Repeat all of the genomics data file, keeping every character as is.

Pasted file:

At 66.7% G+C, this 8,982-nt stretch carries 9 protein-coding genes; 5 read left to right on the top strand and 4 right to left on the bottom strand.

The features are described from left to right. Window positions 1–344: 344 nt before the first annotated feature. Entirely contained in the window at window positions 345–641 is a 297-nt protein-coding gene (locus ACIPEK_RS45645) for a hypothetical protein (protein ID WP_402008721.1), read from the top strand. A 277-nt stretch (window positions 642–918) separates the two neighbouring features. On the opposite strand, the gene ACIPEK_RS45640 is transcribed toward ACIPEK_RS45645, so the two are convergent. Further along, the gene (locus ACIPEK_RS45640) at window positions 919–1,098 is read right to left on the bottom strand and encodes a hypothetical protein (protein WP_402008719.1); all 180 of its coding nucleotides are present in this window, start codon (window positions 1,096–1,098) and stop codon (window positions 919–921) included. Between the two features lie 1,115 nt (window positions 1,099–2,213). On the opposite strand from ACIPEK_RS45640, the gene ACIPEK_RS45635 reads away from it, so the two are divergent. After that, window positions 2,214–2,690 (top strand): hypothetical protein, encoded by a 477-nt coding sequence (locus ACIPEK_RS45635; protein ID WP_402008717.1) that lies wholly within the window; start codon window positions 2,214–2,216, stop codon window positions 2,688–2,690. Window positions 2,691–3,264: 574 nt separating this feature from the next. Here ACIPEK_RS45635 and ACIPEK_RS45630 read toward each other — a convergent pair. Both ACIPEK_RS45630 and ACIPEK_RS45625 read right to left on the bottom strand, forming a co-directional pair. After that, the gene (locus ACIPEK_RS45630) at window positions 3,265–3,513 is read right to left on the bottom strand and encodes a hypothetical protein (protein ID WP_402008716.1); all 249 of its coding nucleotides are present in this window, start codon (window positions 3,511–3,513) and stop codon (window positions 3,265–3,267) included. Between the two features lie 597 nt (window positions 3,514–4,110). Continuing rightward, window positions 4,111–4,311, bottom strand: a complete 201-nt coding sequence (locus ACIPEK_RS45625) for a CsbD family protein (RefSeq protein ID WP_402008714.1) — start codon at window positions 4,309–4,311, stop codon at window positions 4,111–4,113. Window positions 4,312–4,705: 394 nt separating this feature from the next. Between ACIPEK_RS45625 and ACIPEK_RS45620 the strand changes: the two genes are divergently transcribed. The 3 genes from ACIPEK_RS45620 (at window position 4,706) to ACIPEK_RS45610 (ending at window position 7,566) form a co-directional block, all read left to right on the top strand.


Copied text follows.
At 66.7% G+C, this 8,982-nt stretch carries 9 protein-coding genes; 5 read left to right on the top strand and 4 right to left on the bottom strand.

The features are described from left to right. Window positions 1–344: 344 nt before the first annotated feature. Entirely contained in the window at window positions 345–641 is a 297-nt protein-coding gene (locus ACIPEK_RS45645) for a hypothetical protein (protein ID WP_402008721.1), read from the top strand. A 277-nt stretch (window positions 642–918) separates the two neighbouring features. On the opposite strand, the gene ACIPEK_RS45640 is transcribed toward ACIPEK_RS45645, so the two are convergent. Further along, the gene (locus ACIPEK_RS45640) at window positions 919–1,098 is read right to left on the bottom strand and encodes a hypothetical protein (protein WP_402008719.1); all 180 of its coding nucleotides are present in this window, start codon (window positions 1,096–1,098) and stop codon (window positions 919–921) included. Between the two features lie 1,115 nt (window positions 1,099–2,213). On the opposite strand from ACIPEK_RS45640, the gene ACIPEK_RS45635 reads away from it, so the two are divergent. After that, window positions 2,214–2,690 (top strand): hypothetical protein, encoded by a 477-nt coding sequence (locus ACIPEK_RS45635; protein ID WP_402008717.1) that lies wholly within the window; start codon window positions 2,214–2,216, stop codon window positions 2,688–2,690. Window positions 2,691–3,264: 574 nt separating this feature from the next. Here ACIPEK_RS45635 and ACIPEK_RS45630 read toward each other — a convergent pair. Both ACIPEK_RS45630 and ACIPEK_RS45625 read right to left on the bottom strand, forming a co-directional pair. After that, the gene (locus ACIPEK_RS45630) at window positions 3,265–3,513 is read right to left on the bottom strand and encodes a hypothetical protein (protein ID WP_402008716.1); all 249 of its coding nucleotides are present in this window, start codon (window positions 3,511–3,513) and stop codon (window positions 3,265–3,267) included. Between the two features lie 597 nt (window positions 3,514–4,110). Continuing rightward, window positions 4,111–4,311, bottom strand: a complete 201-nt coding sequence (locus ACIPEK_RS45625) for a CsbD family protein (RefSeq protein ID WP_402008714.1) — start codon at window positions 4,309–4,311, stop codon at window positions 4,111–4,113. Window positions 4,312–4,705: 394 nt separating this feature from the next. Between ACIPEK_RS45625 and ACIPEK_RS45620 the strand changes: the two genes are divergently transcribed. The 3 genes from ACIPEK_RS45620 (at window position 4,706) to ACIPEK_RS45610 (ending at window position 7,566) form a co-directional block, all read left to right on the top strand.